Here's Why Shang-Chi And Eternals Might Not Get Released In China

Phase Four of the Marvel Cinematic Universe is off to a rocky start in China. "Black Widow" still hasn't been released and the future of "Shang-Chi and the Legend of the Ten Rings" and "Eternals" is in doubt.

"Shang-Chi" star Simu Liu and "Eternals" director Chloé Zhao are both Chinese-born, but they've each run into trouble now over comments they made earlier in their careers about China. This week, Deadline reports that an old 2017 interview with Liu resurfaced, where he spoke of his parents' experience living under Communist rule, and where he referred to China as a "third world" country with people "dying of starvation."

This caused a stir on Chinese social media, making it unlikely — amid ongoing geopolitical tensions with the U.S. — that the Chinese government and its propaganda arm will approve "Shang-Chi" for release. "Eternals" may now also face a tough road to release given the previous situation with Zhao.

Liu is Canadian but Zhao is still a Chinese citizen, and earlier this year, she became the first Asian woman to win the Oscar for Best Director. In a 2013 interview, however, she had criticized Chinese censorship, only to find her own film at the receiving end of it in 2021. In her home country, the Chinese Communist Party (CCP) censored any online mention of her film, "Nomadland," which also won Best Picture.

The World's Biggest Box-Office Market

For perspective, in China right now, it's as if the MCU ended with "Avengers: Endgame" and "Spider-Man: Far from Home." I happened to see "Iron Man 3" in Shanghai in 2013, and it was interesting to watch a slightly different cut of the film unfold onscreen, with added scenes playing up the subplot of the Chinese Dr. Wu (Wang Xueqi) and his assistant, played by Fan Bingbing.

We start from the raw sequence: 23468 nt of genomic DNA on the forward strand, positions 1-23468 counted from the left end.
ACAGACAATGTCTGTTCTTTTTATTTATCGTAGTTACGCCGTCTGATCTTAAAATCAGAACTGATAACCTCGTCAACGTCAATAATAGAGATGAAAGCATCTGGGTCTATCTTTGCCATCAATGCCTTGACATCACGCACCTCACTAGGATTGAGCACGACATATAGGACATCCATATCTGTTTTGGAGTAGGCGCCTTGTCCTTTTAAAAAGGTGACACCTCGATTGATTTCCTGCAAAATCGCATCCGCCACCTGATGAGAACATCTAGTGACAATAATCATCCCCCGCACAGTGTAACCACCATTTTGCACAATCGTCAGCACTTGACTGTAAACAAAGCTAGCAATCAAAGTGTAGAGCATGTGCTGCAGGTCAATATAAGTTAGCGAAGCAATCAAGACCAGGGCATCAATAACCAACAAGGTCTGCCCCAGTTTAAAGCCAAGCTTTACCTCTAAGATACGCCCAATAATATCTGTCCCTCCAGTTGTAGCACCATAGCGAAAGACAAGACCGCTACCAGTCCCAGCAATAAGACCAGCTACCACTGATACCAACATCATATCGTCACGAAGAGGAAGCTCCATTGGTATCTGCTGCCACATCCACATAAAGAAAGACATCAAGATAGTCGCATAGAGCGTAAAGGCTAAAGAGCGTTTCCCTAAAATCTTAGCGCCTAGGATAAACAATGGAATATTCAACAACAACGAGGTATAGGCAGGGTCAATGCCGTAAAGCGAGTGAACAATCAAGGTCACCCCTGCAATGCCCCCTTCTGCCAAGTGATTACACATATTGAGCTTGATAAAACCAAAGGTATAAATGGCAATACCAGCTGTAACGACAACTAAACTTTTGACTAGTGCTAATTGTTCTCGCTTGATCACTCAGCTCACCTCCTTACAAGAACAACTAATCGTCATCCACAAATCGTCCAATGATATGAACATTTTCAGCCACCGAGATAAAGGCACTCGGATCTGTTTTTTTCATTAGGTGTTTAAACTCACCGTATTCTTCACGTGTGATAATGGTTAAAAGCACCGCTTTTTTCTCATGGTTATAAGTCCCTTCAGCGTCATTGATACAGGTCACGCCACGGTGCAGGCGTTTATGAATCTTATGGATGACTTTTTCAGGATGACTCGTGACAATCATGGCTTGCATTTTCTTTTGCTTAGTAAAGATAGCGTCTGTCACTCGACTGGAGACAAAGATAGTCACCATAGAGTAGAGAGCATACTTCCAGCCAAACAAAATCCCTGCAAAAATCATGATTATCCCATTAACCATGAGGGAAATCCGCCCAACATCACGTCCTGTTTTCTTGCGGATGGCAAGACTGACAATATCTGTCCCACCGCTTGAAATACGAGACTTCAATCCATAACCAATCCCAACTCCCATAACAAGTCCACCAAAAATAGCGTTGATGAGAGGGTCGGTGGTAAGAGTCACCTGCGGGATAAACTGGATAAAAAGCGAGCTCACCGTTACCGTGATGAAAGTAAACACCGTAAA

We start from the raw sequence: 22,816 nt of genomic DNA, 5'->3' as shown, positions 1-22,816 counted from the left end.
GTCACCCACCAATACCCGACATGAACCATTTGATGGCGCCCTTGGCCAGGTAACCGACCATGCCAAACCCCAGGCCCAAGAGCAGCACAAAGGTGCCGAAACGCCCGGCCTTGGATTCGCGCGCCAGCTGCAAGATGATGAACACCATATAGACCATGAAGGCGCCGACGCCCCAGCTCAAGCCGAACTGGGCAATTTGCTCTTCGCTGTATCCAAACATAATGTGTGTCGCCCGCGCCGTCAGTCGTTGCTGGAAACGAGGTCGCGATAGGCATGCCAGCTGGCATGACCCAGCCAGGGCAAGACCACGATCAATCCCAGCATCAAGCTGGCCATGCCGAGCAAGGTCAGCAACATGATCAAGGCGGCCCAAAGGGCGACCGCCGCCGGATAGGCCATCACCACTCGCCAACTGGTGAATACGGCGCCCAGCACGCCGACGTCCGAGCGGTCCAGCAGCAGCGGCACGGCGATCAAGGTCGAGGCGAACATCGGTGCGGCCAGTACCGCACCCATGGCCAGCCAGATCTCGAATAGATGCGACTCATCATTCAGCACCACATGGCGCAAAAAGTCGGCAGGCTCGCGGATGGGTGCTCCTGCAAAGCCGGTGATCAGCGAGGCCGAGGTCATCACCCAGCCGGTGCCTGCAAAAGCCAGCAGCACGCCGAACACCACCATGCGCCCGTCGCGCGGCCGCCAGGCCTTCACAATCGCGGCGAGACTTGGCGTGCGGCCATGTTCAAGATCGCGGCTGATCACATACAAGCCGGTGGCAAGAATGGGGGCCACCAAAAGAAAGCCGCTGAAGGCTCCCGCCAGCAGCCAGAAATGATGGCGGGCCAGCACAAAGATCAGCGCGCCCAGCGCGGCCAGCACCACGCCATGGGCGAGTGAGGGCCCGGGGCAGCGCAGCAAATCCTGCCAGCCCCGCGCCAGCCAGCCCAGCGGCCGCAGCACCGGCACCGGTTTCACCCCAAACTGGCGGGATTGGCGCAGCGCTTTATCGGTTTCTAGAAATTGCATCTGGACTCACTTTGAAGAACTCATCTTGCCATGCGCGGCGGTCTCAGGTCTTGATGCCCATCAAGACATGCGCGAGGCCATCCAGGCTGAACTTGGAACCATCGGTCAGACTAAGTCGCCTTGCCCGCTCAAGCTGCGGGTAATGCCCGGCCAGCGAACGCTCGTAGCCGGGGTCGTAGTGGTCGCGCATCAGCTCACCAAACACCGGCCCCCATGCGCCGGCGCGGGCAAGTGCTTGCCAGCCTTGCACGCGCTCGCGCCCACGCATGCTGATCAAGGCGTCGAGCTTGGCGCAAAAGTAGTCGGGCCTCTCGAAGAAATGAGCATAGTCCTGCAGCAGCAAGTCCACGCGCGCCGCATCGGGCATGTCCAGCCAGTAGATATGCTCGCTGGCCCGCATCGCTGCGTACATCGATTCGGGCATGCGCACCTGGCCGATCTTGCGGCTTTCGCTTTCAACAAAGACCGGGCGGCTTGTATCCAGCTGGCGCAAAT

Marvel is by no means the only Hollywood studio that has tried to cater to China, the world's biggest box office market, with its blockbusters. This latest controversy with Liu and Zhao only hammers home how precarious the situation has become for studios that rely on international grosses in China to prop up their tentpoles.

The CCP can be unpredictable. This week, per The Hollywood Reporter, James Wan's "Malignant" also became "the first R-rated U.S. horror movie to ever score distribution in China." It's going straight to streaming there the same day it hits theaters domestically in the U.S. Wan is Australian but he is of Chinese descent.

The last Hollywood movie to see a theatrical release in China was "Free Guy" starring Ryan Reynolds. With the CCP taking an increasingly hard-line stance in recent months (perhaps also because of the pandemic), it only underscores how a different kind of cancel culture, for lack of a better term, has taken shape in certain box-office territories abroad.

From a purely business standpoint, Hollywood filmmakers exercising their free speech may need to be more careful with what they say about China — now or anytime in their career — if they hope to ever enter the Chinese market.